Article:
Admiring our Differences- 2011 blog week- day 1

Jeanette Terry
By Jeanette TerryPA Latest Reply 2011-05-12 15:21:25 -0500
Started 2011-05-09 12:15:13 -0500

In the world of diabetes there are many variations in forms of care and treatment. Everyone deals with their diabetes a little bit differently. Today's topic helps us appreciate the fact that we can all learn from our differences. This is your chance to tell us about those that you admire whether it beType 1s, Type 2s, LADAs, parents of kids with diabetes, spouses of adults with diabetes and so on.


5 replies

roshy
roshy 2011-05-12 15:21:25 -0500 Report

My dad was diabetic all his life, well since he was 7. He is now 57 and still a man full of passion, humour strength and hes also such a hard worker and loving father.
When i was small i remember asking him what he was doing with his needle!!
He softly explained about how he can eat like any other person except he needs to take a small needle before hand!! Then he took his needle and shot two units of insulin playfully up into the air and said ' its just like a water gun! ya see!'
I always considered myself a very lucky person because my father was such a good role model, he never abused his body, he always ate a good diet, never drank or smoked, always took his injections and never let diabetes interfere with his love for life.
When i was diagnosed with type one in 2004 i never realised how hard his condition was to live with. Now i have a great amount of respect and admiration for my father!! i have a lot to thank him for. He proved to me that there is more to life then just diabetes!! and because i was always around when he took his needles i was never afraid to take my own!!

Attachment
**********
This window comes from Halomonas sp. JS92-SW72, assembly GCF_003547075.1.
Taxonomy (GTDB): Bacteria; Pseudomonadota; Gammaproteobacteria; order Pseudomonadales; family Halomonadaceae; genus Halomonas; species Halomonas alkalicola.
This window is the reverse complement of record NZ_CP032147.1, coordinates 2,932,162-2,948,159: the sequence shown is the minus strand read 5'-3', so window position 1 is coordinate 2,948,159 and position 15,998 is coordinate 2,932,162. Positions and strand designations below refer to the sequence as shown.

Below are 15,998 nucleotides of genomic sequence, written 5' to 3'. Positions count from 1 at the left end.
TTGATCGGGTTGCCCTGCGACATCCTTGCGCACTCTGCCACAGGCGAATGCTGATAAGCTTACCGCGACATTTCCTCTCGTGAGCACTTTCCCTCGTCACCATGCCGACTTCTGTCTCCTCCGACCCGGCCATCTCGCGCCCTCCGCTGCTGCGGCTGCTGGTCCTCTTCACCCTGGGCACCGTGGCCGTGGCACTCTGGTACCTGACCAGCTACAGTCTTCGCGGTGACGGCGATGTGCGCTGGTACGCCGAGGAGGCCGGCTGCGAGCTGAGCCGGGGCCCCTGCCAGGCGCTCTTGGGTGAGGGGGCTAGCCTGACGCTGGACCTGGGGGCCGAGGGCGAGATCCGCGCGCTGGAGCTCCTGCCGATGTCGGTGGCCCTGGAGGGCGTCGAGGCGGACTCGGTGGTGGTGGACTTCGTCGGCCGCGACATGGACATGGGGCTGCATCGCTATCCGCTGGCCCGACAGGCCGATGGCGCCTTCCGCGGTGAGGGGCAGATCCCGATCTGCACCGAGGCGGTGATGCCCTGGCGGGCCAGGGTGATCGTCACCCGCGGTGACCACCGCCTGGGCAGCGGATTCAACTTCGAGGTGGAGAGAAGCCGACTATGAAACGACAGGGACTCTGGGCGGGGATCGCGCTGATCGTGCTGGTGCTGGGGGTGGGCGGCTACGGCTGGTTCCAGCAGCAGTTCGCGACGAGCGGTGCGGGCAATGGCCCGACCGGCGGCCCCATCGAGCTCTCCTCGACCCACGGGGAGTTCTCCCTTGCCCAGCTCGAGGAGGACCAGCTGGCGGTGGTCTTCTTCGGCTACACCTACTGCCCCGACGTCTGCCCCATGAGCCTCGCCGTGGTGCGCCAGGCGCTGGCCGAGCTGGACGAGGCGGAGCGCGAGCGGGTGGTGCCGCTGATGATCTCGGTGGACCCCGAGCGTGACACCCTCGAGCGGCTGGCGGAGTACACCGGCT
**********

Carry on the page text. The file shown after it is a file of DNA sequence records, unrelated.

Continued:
So although im not as good of a diabetic as my father, i still thrive to accept it, try my best and live life to the fullest!

edvel54
edvel54 2011-05-11 12:48:39 -0500 Report

I would like to thank my family for the support they give me. I ask a lot of them and they give me all the support I could ask for and more. If it wasn't for my mom who was diabetic< I would not have thought about being checked for it. She had me check my blood one day and it was 460..Thanks to her when I got home, First thing I did was make an appointment with the doctor.

Harlen
Harlen 2011-05-10 13:13:46 -0500 Report

My wife is the greatest she realy helps me a lot
We are all difrent and what works for me may or may not work for you
There are foods that I cna not have any of and other things I can have some of without making me BS go way up .
For me as a T2 the pump was the way to go and my BS has never ben so good ,the pump impacts my life less then haveing to give shots a;; the time .
Best wishes all
Harlen

jamie75
jamie75 2011-05-09 16:32:00 -0500 Report

My husband tries to understand but for him it is difficult being that he is disabled. When I was diagnosed he took to the bed for 2 days because he did not know how to help me. He is a lot better now, and always reminds me when he knows I've gone past my time to eat, or test my sugar levels. We have to love those spouses of ours for their dedication.

Jeanette Terry
Jeanette TerryPA 2011-05-09 12:33:41 -0500 Report

I admire all of those spouces of people with diabetes. I think that they have it especially hard. They get thrown into this crazy world of diabetes without any education or preparation. I recently got married, and my husband is very helpful and interested in learning about what I need and what he needs to know to help me care for my diabetes. But at times it can be very frustrating for both him and I as we try to work together for my health. He doesn't always understand the emotional effects that high and low blood sugars have on me, or the burden of daily diabetes care. But he is trying and he is very understanding. It is a lifelong learning process I suppose, so I just want to let all of you who are married to a diabetic know that you are great and we couldn't do it without you.

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